Sale of a software license constituted sale of a “good” for purposes of applying the California UCC. Gross v. Symantec Corp., No. C 12-00154 CRB (N.D. Cal. July 31, 2012). A putative class action plaintiff sued Symantec, alleging that a free trial for its software “was essentially a scam, and that the software does not increase security.” Among other causes of action, the plaintiff alleged a breach of the express warranties set forth in the California Uniform Commercial Code, Cal. Com. Code § 2312. The court held that, in California, the UCC applied to this type of software transaction, and UCC warranties could govern the license. Symantec argued that the California UCC “only covers the sale of goods, which excludes licenses for the use of intellectual property, like Symantec’s software.” Citing RRX Indus., Inc. v. Lab-Con, Inc., 772 F.2d 543, 546 (9th Cir. 1985), the court acknowledged that “[s]oftware transactions often straddle the line between goods and services, so courts look to the ‘essence of the agreement’ to determine how best to characterize the transaction.” Because software varies depending on consumer needs being met, software contracts are analyzed on a case-by-case basis. The transaction here was similar to a retail… Read More »Software Can Be a “Good” under the California UCC
Because it was not satisfied that a social network, hosting links to copyrighted videos, was a contributory infringer, the Seventh Circuit has vacated a preliminary injunction against the social network. Flava Works, Inc. v. Gunter, No. 11-3190 (7th Cir. Aug. 2, 2012). According to Judge Posner’s opinion for the court, even if the defendant, myVidster, knew that its website hosted links to infringing videos, there was no evidence that the defendant facilitated copying constituting copyright infringement. Therefore, the plaintiff, Flava Works, had not shown a likelihood that it would successfully show that the defendant was a contributory infringer. The Court began its opinion by chastising the District Court for equating the plaintiff’s purported showing of a likelihood of success with a showing of irreparable harm. Although eBay Inc. v. MercExchange, L.L.C., 547 U.S. 388 (2006), was a patent case addressing a permanent injunction, the Court found that case to govern here. However, although “likelihood of success was only one factor for the district judge to consider in deciding whether to grant a preliminary injunction,” it was the only factor the parties had addressed, and the only factor the Court needed to consider here. Flava’s allegedly infringed videos were of a… Read More »Are Links on a Social Network Contributory Copyright Infringement?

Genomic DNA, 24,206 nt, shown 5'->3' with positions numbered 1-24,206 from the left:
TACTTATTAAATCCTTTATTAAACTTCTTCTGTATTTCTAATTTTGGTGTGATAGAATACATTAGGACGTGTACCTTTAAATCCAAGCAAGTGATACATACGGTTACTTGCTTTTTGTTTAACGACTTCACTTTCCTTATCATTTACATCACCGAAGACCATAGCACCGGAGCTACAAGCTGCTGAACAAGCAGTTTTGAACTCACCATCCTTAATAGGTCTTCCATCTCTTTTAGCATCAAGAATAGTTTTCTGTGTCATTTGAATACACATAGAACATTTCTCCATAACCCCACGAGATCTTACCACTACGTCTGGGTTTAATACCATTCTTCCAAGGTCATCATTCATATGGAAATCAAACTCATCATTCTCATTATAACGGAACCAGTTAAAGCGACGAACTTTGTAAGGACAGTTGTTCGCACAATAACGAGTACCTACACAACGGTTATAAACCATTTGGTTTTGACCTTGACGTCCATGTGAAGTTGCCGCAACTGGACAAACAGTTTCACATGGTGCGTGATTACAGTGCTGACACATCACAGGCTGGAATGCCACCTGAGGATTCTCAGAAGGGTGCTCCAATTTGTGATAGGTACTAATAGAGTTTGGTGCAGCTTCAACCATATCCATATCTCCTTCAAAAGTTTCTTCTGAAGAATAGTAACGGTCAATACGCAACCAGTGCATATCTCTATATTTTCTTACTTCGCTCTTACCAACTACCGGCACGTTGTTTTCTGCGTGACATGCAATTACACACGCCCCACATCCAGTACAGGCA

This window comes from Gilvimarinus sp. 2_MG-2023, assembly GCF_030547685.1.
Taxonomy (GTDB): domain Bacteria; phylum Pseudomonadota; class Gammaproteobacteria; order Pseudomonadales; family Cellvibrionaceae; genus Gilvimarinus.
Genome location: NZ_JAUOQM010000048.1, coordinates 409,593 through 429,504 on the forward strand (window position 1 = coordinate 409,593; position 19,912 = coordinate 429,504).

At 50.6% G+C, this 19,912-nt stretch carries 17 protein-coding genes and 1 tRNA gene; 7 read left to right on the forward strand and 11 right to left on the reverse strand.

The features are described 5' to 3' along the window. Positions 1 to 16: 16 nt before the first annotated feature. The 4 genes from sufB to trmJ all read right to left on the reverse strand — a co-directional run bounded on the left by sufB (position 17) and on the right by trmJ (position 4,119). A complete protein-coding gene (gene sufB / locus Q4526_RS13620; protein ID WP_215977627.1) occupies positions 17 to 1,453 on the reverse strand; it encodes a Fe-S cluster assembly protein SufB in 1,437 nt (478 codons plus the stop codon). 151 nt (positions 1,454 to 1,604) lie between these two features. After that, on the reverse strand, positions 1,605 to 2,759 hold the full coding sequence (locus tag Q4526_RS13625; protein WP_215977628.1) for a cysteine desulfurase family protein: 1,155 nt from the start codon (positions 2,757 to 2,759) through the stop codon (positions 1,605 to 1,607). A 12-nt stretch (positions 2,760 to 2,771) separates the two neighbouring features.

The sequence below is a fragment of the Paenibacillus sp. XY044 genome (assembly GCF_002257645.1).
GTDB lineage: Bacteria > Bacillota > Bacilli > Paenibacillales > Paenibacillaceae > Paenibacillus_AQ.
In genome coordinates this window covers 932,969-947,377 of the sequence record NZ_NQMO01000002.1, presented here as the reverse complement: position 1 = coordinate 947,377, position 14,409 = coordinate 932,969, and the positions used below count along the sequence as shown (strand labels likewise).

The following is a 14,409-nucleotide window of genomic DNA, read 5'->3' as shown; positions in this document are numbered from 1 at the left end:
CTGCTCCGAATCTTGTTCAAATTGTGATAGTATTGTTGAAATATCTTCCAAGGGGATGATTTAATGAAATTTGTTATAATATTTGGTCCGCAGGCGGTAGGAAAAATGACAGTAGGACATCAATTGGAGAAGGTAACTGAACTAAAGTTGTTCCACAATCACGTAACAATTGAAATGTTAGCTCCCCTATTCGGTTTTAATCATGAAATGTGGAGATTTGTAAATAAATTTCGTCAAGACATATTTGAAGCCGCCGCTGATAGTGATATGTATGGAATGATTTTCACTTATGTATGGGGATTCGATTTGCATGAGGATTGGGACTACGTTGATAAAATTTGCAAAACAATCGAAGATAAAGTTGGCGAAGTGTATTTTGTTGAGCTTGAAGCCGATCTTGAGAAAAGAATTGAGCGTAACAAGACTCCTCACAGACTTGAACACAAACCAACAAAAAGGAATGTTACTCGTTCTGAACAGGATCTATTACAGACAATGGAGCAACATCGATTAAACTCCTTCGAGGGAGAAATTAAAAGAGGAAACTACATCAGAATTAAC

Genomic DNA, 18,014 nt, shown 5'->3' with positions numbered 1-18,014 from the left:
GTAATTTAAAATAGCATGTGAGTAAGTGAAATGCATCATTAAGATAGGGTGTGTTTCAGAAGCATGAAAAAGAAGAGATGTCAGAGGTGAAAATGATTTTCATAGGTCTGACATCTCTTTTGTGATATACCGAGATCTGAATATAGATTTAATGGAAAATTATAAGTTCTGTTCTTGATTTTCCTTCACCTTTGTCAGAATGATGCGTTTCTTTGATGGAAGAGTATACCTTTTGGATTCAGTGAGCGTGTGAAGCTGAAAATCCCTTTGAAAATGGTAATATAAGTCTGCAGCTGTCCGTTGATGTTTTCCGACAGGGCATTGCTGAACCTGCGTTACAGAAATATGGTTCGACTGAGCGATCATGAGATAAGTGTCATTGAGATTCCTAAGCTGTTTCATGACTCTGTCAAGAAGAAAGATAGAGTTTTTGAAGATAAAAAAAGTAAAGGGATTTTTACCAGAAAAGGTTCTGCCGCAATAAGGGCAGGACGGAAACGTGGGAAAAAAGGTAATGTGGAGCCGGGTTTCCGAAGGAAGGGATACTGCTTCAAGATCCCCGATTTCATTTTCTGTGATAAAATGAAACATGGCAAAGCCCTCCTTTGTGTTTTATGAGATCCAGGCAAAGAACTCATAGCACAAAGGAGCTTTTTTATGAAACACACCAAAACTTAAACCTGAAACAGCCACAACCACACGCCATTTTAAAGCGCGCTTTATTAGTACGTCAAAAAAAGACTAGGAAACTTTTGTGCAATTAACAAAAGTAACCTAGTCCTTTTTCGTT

The presumption that a prior art reference is enabled applies to printed publications in addition to patents, the Federal Circuit has explained in In re Antor Media Corp., No. 2011-1465 (Fed. Cir. July 27, 2012). Further, the Federal Circuit affirmed the Board of Patent Appeals and Interferences and upheld rejections issued in a re-examination of U.S. Patent 5,734,961. The claims of the ‘961 patent related “to a method and apparatus for transmitting information recorded on digital disks from a central server to subscribers via a high data rate telecommunications network.” Three of the four references used to reject the claims of the ‘961 patent were research publications or journal articles; the fourth was a United States patent. During re-examination, the patent owner submitted an expert declaration to support an argument that two of the printed publications (“Ghafoor” and “MINOS”) were not enabling. The PTO submitted no rebuttal evidence. The Board found that the patent owner had failed to show that the references were non-enabling, “and had not shown that their performance required undue experimentation.” The Board then found the majority of the ‘961 patent claims anticipated by Ghafoor, and that most of these were also anticipated by another reference. The… Read More »Prior Art Publications Are Presumed to Be Enabling